Supreme Court upholds provincial liquor law

By Yves Faguy April 19, 201819 April 2018

Supreme Court upholds provincial liquor law

Canada’s Constitution does not guarantee interprovincial free trade, at least not how the term is broadly understood. That’s the key takeaway from the Supreme Court of Canada’s unanimous decision today in R. v. Comeau – commonly referred to as the free-the-beer case.

The case involved a constitutional challenge brought by Gerard Comeau, who had been arrested and fined for bringing beer he purchased in Quebec into New Brunswick, in violation of limits imposed under section 134 of that province’s Liquor Control Act. The trial judge declared the contested provision unconstitutional. In his view that amounted to a trade barrier in violation of section 121 of the Constitution Act, 1867, which stipulates that goods must “be admitted free into each of the other provinces”. The Court of Appeal of New Brunswick dismissed the application for leave to appeal, before the Supreme Court granted leave last year.

How the court decided

“Reading s. 121 to require full economic integration would significantly undermine the shape of Canadian federalism, which is built upon regional diversity within a single nation,” the Court wrote.

Essentially it found that evidence presented by an expert historian on the motivations of the drafters of s. 121 did not meet the threshold required to overturn binding precedent – that it must “fundamentally shift how jurists understand the legal question at issue.”  In that sense the decision is important in that it brings some clarity, according to Carissima Mathen, to the "changed evidence" exception to following precedent outlined in some of the top court’s recent high–profile cases.

As for the meaning of “admitted free,” the Supreme Court noted that ‘the framers of the Constitution were familiar with tariffs and charges on goods crossing borders”:

But, in drafting s. 121 , they chose the broad phrase “admitted free” rather than a narrower phrase like “free from tariffs”. We do not know why they chose this broader, and arguably ambiguous, phrase. We do know there were debates on the issue, and those that wanted a more expansive term than “tariffs” or “customs duties” won the day.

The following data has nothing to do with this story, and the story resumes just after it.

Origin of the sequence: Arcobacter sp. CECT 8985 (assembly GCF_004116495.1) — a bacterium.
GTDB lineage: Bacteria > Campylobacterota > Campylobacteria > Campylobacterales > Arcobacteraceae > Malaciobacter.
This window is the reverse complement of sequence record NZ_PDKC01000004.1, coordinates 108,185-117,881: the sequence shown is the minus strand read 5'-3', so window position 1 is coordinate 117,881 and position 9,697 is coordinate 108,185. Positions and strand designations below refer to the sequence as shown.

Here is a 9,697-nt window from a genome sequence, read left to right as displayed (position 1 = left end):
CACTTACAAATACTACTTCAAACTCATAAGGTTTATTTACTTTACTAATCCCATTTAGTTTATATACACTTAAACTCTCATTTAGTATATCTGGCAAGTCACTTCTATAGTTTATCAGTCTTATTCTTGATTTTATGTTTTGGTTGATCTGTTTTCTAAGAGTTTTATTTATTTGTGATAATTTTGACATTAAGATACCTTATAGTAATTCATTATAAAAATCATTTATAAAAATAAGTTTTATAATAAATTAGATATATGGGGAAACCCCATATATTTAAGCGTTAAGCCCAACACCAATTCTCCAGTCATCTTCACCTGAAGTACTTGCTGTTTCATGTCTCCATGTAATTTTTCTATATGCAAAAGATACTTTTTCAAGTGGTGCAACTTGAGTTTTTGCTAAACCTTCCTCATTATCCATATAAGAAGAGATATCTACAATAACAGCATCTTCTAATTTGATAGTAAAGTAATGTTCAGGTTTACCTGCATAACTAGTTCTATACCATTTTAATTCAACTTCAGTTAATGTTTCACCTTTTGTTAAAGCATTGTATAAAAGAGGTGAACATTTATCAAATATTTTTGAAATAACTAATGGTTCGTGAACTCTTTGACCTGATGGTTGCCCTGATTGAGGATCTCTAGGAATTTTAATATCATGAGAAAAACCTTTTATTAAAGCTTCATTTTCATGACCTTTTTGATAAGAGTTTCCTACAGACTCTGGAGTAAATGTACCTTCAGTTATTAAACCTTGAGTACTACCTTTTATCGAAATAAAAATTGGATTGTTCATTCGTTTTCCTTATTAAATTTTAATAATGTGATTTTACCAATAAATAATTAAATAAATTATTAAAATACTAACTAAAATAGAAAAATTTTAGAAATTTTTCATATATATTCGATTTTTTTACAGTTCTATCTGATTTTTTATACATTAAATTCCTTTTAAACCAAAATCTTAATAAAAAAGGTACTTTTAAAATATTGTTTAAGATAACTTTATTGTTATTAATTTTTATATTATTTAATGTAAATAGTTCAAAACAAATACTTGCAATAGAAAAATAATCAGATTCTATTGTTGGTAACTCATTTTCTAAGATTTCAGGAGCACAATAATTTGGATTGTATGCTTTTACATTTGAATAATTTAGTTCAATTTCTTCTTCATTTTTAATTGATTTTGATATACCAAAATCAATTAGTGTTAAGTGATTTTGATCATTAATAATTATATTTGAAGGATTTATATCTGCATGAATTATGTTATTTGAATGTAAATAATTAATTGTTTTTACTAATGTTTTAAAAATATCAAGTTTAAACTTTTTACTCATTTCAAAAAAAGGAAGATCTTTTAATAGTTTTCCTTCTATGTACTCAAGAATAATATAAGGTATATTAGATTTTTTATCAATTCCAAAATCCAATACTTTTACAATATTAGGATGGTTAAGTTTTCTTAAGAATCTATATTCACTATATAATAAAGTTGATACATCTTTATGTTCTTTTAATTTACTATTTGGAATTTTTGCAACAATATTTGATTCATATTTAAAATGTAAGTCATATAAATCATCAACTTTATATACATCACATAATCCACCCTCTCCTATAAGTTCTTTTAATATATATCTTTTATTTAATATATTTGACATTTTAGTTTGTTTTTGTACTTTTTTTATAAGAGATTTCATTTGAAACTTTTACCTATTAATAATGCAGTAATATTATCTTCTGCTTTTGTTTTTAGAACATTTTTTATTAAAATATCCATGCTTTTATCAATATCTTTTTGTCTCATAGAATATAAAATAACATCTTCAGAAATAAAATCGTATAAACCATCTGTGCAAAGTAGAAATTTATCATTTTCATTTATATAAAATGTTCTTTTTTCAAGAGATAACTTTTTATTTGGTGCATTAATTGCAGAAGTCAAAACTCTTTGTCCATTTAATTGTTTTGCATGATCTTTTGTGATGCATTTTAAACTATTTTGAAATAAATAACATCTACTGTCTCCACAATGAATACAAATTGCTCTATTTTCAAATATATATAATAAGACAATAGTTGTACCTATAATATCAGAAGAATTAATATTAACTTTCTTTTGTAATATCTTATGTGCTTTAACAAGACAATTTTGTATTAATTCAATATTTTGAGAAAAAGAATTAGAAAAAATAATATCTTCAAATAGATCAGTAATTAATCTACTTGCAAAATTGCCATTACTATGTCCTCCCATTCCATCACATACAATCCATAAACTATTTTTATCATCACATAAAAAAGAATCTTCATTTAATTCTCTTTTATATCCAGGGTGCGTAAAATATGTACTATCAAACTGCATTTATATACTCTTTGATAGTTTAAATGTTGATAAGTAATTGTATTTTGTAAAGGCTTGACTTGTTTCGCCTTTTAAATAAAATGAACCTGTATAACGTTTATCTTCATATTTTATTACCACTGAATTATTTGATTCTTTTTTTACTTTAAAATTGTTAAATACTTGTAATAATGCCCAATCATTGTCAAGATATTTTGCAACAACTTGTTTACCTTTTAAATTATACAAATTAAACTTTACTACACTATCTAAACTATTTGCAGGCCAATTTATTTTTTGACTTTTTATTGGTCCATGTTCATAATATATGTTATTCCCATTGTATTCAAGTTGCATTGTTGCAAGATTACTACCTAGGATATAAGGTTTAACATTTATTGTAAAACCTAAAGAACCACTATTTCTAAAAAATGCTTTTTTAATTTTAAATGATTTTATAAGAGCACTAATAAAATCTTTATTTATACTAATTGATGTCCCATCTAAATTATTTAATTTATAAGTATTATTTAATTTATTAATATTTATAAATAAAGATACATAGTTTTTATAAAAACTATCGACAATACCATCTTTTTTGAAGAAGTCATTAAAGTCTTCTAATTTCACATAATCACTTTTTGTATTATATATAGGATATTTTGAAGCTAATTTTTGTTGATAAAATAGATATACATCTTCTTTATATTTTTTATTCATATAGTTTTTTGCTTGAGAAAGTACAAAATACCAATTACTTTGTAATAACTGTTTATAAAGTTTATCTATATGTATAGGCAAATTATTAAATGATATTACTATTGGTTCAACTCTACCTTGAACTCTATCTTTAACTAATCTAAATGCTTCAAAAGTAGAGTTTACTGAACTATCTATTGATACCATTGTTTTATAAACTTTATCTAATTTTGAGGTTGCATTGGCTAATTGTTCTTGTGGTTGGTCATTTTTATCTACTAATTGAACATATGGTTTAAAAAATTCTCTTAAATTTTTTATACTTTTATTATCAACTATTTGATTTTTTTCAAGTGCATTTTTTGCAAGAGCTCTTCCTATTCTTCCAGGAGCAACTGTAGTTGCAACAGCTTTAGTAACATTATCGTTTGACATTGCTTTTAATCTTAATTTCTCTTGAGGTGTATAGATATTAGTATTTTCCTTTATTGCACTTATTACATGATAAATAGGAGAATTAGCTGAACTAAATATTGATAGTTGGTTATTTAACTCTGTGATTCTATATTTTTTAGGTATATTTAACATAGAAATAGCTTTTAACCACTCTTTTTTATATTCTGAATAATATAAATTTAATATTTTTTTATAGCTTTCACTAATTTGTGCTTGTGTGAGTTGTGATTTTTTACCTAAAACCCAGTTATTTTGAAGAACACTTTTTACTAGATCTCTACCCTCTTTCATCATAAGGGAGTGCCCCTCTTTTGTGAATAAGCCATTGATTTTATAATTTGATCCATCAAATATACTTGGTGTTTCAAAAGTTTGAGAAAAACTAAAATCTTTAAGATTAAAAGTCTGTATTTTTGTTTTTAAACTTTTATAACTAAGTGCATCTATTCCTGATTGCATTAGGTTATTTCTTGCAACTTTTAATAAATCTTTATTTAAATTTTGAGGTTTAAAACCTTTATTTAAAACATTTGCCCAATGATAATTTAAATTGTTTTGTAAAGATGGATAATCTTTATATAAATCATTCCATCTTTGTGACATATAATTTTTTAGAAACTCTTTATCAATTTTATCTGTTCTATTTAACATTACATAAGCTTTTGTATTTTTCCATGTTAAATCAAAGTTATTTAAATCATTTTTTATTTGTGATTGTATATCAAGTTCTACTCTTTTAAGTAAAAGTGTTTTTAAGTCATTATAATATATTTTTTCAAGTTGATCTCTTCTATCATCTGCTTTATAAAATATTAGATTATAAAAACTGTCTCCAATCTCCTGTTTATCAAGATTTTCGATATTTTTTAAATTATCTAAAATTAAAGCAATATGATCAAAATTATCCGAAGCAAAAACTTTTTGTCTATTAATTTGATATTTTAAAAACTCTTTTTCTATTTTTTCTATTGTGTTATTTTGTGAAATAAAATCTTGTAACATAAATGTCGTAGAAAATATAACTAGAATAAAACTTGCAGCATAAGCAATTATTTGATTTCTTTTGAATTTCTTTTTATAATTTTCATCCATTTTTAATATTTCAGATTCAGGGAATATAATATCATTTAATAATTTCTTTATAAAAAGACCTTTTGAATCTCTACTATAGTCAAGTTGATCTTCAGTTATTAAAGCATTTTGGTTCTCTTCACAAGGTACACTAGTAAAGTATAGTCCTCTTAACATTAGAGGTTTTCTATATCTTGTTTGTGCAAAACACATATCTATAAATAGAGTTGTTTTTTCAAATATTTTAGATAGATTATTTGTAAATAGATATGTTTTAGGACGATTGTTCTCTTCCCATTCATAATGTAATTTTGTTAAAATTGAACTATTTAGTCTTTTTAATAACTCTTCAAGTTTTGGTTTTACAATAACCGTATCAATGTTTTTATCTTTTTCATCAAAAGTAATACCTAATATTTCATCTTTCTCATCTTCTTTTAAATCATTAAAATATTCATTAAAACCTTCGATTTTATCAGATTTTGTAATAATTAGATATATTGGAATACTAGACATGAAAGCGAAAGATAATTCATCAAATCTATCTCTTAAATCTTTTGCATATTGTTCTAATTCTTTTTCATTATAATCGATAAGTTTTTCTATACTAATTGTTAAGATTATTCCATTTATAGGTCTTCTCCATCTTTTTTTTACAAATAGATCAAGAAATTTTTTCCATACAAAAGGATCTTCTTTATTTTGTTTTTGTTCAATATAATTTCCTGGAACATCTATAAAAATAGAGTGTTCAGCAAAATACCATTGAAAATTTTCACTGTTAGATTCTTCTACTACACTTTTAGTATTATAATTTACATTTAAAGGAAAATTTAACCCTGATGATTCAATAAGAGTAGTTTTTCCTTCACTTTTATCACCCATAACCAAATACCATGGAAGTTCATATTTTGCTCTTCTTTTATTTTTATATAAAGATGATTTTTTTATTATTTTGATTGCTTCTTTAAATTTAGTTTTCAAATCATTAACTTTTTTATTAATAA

We conclude that the historical context supports the view that, at a minimum, s. 121 prohibits the imposition of charges on goods crossing provincial boundaries — tariffs and tariff-like measures. At the same time, the historical evidence nowhere suggests that provinces, for example, would lose their power to legislate under s. 92  of the Constitution Act, 1867  for the benefit of their constituents even if that might have impacts on interprovincial trade. The historical evidence, at best, provides only limited support for the view that “admitted free” in s. 121  was meant as an absolute guarantee of trade free of all barriers.

Why it’s a big deal

The case could have had major implications on other provincial trade barriers – think of soon-to-be-legalized cannabis – and spelled trouble for Canada’s supply management system.

“The Supreme Court recognized the importance of the issues raised by the case and the significant impact that the position advanced by Mr. Comeau would have on commerce in Canada,” says Lynne Watt, a partner at Gowling WLG in Ottawa who leads the firm’s Supreme Court of Canada Services Group. “As the court noted:  ‘Agricultural supply management schemes, public health-driven prohibitions, environmental controls and innumerable comparable regulatory measure that incidentally impede the passage of good crossing provincial borders’ could have been invalidated if Mr. Comeau's position was upheld.”

Still, the fact that the court reaffirmed that laws with only “incidental effect of restricting trade” between provinces (and territories) are fine if part of broader schemes not aimed at impeding trade, could serve as a warning to provincial legislatures.  As University of Alberta’s Malcolm Lavoie notes, “… the Court's proposed test would seem to invalidate "tariff-like" measures that are aimed primarily at impeding interprovincial trade. This might include some of the measures that have been in the news recently.”

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